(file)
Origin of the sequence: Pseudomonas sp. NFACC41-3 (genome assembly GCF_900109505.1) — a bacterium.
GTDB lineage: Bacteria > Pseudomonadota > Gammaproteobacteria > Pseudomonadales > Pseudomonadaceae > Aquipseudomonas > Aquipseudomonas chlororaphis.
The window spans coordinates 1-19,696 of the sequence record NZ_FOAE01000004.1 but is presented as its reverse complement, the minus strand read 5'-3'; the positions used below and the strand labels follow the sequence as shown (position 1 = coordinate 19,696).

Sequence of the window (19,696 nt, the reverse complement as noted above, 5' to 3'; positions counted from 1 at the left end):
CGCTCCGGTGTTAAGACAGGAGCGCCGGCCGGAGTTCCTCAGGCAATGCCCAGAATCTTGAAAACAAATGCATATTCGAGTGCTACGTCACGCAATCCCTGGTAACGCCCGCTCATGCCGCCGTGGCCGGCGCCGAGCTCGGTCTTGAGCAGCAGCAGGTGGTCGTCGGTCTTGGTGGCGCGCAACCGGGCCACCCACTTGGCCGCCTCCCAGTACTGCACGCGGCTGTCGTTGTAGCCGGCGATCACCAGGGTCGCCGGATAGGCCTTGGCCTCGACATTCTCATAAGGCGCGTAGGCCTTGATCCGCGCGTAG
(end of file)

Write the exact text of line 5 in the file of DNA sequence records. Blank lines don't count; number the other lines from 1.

CGCTCCGGTGTTAAGACAGGAGCGCCGGCCGGAGTTCCTCAGGCAATGCCCAGAATCTTGAAAACAAATGCATATTCGAGTGCTACGTCACGCAATCCCTGGTAACGCCCGCTCATGCCGCCGTGGCCGGCGCCGAGCTCGGTCTTGAGCAGCAGCAGGTGGTCGTCGGTCTTGGTGGCGCGCAACCGGGCCACCCACTTGGCCGCCTCCCAGTACTGCACGCGGCTGTCGTTGTAGCCGGCGATCACCAGGGTCGCCGGATAGGCCTTGGCCTCGACATTCTCATAAGGCGCGTAGGCCTTGATCCGCGCGTAG